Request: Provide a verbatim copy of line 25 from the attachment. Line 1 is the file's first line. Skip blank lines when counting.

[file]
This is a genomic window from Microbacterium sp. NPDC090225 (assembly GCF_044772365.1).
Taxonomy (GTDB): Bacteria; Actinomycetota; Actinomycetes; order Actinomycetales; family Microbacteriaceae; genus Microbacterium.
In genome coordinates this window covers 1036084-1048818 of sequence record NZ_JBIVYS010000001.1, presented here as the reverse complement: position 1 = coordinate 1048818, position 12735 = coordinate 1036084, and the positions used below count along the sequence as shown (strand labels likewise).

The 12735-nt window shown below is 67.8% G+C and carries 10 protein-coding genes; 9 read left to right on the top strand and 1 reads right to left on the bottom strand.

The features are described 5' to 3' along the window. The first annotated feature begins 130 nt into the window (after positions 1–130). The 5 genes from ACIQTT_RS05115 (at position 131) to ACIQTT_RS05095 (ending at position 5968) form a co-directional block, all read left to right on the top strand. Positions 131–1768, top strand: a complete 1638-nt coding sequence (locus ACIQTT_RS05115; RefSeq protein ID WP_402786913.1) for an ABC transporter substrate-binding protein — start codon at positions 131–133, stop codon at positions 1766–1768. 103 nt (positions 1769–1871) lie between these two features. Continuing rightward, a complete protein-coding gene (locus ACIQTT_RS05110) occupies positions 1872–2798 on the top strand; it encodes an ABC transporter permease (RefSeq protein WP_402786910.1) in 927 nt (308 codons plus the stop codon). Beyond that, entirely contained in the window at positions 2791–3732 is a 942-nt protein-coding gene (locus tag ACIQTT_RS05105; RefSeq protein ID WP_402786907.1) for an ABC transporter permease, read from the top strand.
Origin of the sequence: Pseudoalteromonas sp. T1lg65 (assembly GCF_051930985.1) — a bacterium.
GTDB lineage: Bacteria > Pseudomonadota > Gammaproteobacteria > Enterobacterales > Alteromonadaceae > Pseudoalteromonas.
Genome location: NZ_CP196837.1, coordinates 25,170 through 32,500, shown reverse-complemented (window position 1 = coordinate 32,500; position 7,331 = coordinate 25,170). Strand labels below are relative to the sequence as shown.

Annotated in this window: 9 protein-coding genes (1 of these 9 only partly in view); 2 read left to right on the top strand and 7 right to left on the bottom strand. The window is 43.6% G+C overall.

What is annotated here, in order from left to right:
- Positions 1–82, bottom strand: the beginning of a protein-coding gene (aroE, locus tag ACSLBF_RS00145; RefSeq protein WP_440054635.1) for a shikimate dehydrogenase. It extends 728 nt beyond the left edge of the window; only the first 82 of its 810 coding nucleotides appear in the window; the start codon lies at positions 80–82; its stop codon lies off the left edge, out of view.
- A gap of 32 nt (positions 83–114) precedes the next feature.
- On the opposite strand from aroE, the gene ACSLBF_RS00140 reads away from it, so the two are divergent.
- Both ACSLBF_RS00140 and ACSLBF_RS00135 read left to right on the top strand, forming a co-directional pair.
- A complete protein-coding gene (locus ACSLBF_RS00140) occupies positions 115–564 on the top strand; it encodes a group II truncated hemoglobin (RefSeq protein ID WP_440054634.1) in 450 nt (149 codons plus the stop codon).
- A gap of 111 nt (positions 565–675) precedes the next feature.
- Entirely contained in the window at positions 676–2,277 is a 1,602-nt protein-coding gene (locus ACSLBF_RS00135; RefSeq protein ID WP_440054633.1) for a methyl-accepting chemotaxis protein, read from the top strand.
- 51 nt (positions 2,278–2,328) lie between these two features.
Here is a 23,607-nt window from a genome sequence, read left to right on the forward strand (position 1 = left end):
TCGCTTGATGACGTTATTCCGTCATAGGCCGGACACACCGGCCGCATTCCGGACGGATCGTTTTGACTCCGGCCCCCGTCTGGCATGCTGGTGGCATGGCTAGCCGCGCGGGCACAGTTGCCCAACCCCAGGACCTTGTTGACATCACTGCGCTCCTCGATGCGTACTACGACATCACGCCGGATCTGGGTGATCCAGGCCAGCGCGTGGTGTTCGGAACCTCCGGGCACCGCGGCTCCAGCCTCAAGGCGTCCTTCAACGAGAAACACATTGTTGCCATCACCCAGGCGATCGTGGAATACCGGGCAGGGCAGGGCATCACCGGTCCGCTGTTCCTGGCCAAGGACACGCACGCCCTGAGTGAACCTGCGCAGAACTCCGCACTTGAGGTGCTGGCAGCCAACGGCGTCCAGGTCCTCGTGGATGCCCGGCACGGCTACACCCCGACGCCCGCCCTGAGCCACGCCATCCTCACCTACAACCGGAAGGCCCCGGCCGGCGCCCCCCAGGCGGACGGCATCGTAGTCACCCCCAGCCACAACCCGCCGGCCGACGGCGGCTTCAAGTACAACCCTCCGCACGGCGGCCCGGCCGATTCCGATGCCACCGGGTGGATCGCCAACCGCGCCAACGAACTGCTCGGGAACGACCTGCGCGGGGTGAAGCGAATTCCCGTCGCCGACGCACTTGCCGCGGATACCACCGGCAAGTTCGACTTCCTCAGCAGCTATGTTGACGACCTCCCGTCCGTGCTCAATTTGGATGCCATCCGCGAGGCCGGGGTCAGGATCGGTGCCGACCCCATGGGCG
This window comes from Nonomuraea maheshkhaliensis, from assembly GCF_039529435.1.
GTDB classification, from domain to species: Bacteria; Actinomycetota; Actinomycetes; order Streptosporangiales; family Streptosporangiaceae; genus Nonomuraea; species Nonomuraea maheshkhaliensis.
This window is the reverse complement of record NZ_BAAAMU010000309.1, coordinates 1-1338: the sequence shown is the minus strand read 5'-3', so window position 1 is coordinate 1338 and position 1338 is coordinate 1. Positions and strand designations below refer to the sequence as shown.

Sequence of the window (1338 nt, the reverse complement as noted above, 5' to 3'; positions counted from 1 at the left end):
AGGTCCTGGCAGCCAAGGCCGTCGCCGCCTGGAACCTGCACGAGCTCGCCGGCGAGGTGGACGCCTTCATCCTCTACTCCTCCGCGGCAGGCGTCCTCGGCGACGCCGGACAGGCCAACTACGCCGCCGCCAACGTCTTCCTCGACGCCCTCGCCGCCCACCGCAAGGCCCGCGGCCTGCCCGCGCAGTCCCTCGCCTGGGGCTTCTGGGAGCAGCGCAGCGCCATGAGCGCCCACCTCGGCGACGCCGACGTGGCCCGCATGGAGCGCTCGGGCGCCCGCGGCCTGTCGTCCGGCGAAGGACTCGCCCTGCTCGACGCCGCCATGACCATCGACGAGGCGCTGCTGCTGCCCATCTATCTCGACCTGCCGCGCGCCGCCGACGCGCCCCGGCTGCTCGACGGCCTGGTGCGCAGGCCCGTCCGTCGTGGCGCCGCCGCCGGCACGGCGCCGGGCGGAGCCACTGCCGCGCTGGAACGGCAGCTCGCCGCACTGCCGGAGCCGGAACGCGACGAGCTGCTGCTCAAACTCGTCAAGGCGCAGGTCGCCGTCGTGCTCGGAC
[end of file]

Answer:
AGGTCCTGGCAGCCAAGGCCGTCGCCGCCTGGAACCTGCACGAGCTCGCCGGCGAGGTGGACGCCTTCATCCTCTACTCCTCCGCGGCAGGCGTCCTCGGCGACGCCGGACAGGCCAACTACGCCGCCGCCAACGTCTTCCTCGACGCCCTCGCCGCCCACCGCAAGGCCCGCGGCCTGCCCGCGCAGTCCCTCGCCTGGGGCTTCTGGGAGCAGCGCAGCGCCATGAGCGCCCACCTCGGCGACGCCGACGTGGCCCGCATGGAGCGCTCGGGCGCCCGCGGCCTGTCGTCCGGCGAAGGACTCGCCCTGCTCGACGCCGCCATGACCATCGACGAGGCGCTGCTGCTGCCCATCTATCTCGACCTGCCGCGCGCCGCCGACGCGCCCCGGCTGCTCGACGGCCTGGTGCGCAGGCCCGTCCGTCGTGGCGCCGCCGCCGGCACGGCGCCGGGCGGAGCCACTGCCGCGCTGGAACGGCAGCTCGCCGCACTGCCGGAGCCGGAACGCGACGAGCTGCTGCTCAAACTCGTCAAGGCGCAGGTCGCCGTCGTGCTCGGAC